Building on a successful pilot project launched in three Vermont counties, Gov. Peter Shumlin and Agriculture Secretary Chuck Ross today announced the statewide expansion of the Workplace Community Supported Agriculture (CSA) Program, which enables Vermont state employees to conveniently purchase locally grown food and produce at numerous sites around Vermont. More than 30 employees participated in the pilot project in 2012, nearly 75 percent of whom had never previously participated in a CSA. Of those, almost all plan to reenroll.
“Community Supported Agriculture programs are a way for Vermonters to support their local farmers, and eat healthier,” Gov. Shumlin said. He said other employers across the state are serving as CSA delivery sites for their employees – a win-win for their staff, their local farmers and the overall health of their workplace.
"Participating in the delivery program enabled our farm to easily expand our membership by 20 percent and offer our vegetables and pasture-raised meats to a new market,” said Laura Olsen of Green Mountain Girls Farm in Northfield. Her farm, now in its fourth season, participated in the state’s pilot CSA program, delivering produce to seven employees in Montpelier, Barre and Berlin last year.
"We applaud the State for its leadership in connecting employees and farmers,” Olsen said. “By making a small investment in logistics, the state's employees and farms are benefiting."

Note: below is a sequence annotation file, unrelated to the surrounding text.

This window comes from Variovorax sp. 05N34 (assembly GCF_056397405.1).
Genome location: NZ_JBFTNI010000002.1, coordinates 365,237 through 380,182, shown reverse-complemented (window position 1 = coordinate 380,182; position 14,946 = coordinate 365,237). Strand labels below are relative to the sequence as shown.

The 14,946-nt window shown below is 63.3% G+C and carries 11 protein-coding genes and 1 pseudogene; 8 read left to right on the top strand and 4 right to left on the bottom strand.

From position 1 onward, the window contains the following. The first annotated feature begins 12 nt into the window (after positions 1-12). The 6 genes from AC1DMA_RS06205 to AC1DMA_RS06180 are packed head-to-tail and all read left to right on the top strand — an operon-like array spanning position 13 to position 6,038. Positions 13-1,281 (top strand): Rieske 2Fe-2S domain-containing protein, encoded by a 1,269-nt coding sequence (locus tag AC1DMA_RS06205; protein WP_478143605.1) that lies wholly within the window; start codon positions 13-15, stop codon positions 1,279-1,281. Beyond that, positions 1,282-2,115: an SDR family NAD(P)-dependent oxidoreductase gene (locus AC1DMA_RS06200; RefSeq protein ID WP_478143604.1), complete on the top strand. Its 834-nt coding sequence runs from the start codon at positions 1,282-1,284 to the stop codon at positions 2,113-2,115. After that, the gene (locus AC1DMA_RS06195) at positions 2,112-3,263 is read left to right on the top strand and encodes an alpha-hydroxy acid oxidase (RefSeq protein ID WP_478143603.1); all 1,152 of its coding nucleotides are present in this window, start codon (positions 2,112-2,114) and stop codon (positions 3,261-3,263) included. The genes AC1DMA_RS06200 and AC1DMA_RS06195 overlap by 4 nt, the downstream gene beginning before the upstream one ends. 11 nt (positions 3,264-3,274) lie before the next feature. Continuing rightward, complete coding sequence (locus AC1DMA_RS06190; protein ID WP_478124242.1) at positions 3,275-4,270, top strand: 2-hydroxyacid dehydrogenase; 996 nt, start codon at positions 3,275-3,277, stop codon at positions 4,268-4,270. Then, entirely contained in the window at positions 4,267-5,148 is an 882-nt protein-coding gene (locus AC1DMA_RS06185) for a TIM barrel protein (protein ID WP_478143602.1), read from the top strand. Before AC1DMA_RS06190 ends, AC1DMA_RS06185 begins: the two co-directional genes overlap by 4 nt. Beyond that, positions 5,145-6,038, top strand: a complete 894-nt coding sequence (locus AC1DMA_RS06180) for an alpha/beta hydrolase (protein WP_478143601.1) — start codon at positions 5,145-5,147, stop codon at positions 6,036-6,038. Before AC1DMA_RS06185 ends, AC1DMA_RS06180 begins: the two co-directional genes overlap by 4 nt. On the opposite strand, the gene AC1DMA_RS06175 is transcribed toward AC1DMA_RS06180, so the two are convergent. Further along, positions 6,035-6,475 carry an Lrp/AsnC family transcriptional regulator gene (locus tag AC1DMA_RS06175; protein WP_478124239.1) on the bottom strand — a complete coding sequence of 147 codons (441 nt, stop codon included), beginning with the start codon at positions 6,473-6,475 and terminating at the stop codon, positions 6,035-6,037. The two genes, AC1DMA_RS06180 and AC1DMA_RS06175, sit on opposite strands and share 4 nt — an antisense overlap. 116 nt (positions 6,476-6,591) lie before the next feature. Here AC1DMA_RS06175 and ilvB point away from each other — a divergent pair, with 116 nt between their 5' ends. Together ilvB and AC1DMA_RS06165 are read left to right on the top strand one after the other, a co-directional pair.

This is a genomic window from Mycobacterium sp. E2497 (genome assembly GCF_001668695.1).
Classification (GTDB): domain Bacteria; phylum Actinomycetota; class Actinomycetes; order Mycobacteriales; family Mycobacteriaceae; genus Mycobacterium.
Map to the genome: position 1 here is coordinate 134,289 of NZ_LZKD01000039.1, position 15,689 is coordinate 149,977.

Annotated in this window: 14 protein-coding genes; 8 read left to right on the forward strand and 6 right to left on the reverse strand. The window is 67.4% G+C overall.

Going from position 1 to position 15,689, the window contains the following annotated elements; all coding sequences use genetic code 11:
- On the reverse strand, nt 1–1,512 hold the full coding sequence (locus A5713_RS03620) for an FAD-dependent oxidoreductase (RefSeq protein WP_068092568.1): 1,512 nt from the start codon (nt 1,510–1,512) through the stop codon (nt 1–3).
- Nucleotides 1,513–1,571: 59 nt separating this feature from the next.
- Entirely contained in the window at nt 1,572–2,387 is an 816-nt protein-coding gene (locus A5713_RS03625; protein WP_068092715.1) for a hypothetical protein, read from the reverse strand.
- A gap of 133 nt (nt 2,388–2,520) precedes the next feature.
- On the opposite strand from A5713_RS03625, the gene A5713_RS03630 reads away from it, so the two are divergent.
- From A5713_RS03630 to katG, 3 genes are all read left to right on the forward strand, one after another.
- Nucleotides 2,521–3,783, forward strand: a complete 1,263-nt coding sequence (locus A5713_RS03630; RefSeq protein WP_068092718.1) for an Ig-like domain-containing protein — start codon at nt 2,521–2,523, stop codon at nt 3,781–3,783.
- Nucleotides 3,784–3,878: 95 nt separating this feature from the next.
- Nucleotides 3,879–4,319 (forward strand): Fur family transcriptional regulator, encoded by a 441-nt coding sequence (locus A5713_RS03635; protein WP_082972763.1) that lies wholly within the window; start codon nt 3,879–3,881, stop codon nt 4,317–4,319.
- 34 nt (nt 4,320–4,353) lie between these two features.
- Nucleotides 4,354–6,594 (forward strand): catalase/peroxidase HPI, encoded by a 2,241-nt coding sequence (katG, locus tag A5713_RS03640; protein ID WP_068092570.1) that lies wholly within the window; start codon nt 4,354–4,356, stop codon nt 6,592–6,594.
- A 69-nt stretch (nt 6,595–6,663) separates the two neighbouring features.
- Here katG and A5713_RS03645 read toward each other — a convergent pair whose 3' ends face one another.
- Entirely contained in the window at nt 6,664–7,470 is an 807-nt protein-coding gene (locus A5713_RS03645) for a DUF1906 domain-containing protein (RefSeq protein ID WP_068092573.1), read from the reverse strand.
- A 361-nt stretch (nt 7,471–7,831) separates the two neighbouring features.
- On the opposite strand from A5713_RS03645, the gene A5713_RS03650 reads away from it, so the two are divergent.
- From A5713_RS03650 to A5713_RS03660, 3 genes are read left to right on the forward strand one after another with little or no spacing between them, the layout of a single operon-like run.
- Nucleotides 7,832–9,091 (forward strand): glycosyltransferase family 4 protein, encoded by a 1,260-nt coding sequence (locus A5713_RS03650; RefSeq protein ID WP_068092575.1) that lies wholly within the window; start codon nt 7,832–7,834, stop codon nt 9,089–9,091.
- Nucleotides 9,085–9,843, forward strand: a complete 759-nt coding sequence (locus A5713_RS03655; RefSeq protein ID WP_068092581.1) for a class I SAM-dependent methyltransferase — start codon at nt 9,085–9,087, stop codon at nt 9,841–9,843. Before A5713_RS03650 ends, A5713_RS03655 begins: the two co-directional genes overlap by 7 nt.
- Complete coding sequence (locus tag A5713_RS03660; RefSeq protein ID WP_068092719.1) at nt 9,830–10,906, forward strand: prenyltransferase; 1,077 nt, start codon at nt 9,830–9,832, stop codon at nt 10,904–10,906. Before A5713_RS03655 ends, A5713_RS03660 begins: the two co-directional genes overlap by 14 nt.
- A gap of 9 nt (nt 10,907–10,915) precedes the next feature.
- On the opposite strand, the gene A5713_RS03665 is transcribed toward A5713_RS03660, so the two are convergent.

Through a CSA, consumers can sign up for a seasonal share of a farm’s produce; terms vary among farms, but typically the consumer pays a set fee for regular deliveries of fresh produce. The CSA concept – which gives farmers budget predictability, while providing consumers with seasonally fresh food – is growing in popularity. Based on Census data, Vermont boasts the most farmers’ markets and CSAs per capita, earning this state the honor of being the most ‘localvore’ state in the nation.
“I am pleased to offer new market opportunities to our CSA farms and see more local food consumed in our state,” said Secretary Ross. “We see this program growing consumer awareness around the diversity and quality of food available in our state.”
Last year the state implemented the pilot project in four state office buildings in Washington, Windsor and Addison Counties, with four local CSA farms participating. Ross said 44 farmers are interested in participating in the expansion, at least one in nearly every county in Vermont. The number of state building delivery sites will depend on the level of state employee interest in those areas, Ross said. But based on the interest in the pilot counties, Ross said he is optimistic that the expanded program will be successful.
The Governor said roughly 15 state buildings statewide have been identified as potential drop-off sites. In addition, the state will sponsor “Meet Your Farmer” meetings across the state to allow employees joining the CSA to get to know their food producers and ask any questions.